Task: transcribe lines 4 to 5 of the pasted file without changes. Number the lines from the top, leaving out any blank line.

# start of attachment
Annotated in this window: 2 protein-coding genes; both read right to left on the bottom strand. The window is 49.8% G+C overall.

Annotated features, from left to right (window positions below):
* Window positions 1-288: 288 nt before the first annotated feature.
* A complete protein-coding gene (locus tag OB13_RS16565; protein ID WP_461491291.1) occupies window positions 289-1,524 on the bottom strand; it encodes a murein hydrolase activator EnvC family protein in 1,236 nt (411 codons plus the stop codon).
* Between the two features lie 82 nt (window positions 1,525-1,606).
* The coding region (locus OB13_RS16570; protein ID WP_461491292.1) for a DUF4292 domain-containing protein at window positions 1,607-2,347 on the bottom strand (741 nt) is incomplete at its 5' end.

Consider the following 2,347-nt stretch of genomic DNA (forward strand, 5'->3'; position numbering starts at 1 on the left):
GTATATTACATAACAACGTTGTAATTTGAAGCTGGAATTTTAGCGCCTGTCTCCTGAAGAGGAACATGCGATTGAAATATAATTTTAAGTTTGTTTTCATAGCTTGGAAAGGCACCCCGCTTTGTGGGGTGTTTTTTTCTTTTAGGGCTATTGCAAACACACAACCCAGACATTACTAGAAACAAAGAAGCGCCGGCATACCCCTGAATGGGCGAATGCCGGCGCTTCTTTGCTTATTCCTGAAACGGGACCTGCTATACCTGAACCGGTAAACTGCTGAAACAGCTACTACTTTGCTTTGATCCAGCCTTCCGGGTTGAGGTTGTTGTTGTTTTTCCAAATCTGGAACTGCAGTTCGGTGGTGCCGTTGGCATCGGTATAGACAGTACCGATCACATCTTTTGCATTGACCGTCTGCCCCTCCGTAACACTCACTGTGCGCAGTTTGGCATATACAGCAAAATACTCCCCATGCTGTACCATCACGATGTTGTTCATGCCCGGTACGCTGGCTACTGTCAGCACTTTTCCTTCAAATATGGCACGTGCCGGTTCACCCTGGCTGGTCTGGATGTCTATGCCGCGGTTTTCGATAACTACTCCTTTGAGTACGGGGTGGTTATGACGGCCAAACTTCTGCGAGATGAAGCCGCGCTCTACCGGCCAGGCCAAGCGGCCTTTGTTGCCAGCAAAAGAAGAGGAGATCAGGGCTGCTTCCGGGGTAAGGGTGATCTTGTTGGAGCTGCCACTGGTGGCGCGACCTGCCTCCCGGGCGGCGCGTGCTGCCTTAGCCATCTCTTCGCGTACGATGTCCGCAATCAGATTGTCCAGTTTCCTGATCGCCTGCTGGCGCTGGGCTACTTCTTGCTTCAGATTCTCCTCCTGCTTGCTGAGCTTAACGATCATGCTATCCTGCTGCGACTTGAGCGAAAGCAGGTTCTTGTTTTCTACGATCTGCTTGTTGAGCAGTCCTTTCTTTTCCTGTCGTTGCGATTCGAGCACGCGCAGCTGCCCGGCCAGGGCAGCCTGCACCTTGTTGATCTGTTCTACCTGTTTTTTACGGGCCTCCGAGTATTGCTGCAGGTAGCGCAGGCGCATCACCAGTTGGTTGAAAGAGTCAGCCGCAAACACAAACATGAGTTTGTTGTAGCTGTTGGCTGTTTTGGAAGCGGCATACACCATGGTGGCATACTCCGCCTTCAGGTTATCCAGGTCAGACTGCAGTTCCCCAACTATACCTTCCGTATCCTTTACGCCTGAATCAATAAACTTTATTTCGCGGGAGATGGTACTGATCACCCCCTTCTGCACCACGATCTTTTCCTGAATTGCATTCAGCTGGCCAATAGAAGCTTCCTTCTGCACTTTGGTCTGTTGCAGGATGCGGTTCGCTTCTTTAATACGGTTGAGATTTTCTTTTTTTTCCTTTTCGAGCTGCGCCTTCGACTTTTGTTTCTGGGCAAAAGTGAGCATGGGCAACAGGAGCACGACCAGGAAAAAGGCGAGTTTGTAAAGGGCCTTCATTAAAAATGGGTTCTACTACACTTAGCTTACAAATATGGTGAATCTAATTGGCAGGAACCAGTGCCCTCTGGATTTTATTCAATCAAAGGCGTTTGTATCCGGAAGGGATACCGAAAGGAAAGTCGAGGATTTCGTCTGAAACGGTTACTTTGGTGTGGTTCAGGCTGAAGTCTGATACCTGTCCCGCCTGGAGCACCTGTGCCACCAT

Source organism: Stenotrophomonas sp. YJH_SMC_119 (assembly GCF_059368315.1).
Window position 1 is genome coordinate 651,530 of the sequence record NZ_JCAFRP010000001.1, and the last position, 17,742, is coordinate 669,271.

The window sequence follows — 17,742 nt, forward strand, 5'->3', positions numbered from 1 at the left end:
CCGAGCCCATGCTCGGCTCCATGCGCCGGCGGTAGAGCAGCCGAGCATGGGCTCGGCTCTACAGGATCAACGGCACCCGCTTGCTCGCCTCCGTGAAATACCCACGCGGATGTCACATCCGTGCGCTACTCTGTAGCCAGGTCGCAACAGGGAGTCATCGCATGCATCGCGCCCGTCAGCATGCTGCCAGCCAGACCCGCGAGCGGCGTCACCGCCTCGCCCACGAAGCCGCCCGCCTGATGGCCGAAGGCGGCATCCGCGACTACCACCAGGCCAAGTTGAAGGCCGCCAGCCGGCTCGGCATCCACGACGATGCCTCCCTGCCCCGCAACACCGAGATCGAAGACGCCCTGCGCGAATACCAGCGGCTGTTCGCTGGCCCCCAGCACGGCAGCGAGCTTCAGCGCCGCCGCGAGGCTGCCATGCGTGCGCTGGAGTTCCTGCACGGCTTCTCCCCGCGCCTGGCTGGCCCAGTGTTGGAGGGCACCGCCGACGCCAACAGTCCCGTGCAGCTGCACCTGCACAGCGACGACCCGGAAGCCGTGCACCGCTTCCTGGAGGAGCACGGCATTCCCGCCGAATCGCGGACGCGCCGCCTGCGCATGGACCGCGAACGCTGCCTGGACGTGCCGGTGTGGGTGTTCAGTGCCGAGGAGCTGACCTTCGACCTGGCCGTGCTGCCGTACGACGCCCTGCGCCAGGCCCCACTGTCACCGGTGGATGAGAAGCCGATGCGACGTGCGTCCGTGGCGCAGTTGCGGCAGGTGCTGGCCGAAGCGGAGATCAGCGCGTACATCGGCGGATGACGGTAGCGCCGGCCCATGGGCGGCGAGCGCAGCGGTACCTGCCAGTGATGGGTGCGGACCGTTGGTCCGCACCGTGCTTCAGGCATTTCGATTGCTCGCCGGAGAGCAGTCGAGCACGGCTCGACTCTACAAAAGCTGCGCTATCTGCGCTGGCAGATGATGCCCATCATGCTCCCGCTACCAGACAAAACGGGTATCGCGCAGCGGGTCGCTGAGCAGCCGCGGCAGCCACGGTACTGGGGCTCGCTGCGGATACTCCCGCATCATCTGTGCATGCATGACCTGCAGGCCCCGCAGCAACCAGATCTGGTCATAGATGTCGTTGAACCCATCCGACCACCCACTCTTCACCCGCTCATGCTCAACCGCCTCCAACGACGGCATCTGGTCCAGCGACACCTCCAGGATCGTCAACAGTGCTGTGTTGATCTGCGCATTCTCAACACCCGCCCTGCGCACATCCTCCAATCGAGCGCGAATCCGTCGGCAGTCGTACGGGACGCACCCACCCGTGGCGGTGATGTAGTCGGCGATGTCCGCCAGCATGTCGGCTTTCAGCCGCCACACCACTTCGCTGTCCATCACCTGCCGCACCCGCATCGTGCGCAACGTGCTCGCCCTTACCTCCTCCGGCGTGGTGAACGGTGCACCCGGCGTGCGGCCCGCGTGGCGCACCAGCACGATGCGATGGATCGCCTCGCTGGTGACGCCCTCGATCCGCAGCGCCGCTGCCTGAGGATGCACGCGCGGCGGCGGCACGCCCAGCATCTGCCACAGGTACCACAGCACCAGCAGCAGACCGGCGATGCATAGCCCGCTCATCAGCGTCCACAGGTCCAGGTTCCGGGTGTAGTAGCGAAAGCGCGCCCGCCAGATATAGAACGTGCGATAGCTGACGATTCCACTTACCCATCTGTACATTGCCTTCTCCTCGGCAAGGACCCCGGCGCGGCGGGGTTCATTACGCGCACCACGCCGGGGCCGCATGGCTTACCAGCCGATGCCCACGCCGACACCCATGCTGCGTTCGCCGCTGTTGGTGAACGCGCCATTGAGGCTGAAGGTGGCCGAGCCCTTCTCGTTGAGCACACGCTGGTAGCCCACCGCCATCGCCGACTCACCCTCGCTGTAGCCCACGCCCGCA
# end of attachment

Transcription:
* A complete protein-coding gene (locus tag OB13_RS16565; protein ID WP_461491291.1) occupies window positions 289-1,524 on the bottom strand; it encodes a murein hydrolase activator EnvC family protein in 1,236 nt (411 codons plus the stop codon).
* Between the two features lie 82 nt (window positions 1,525-1,606).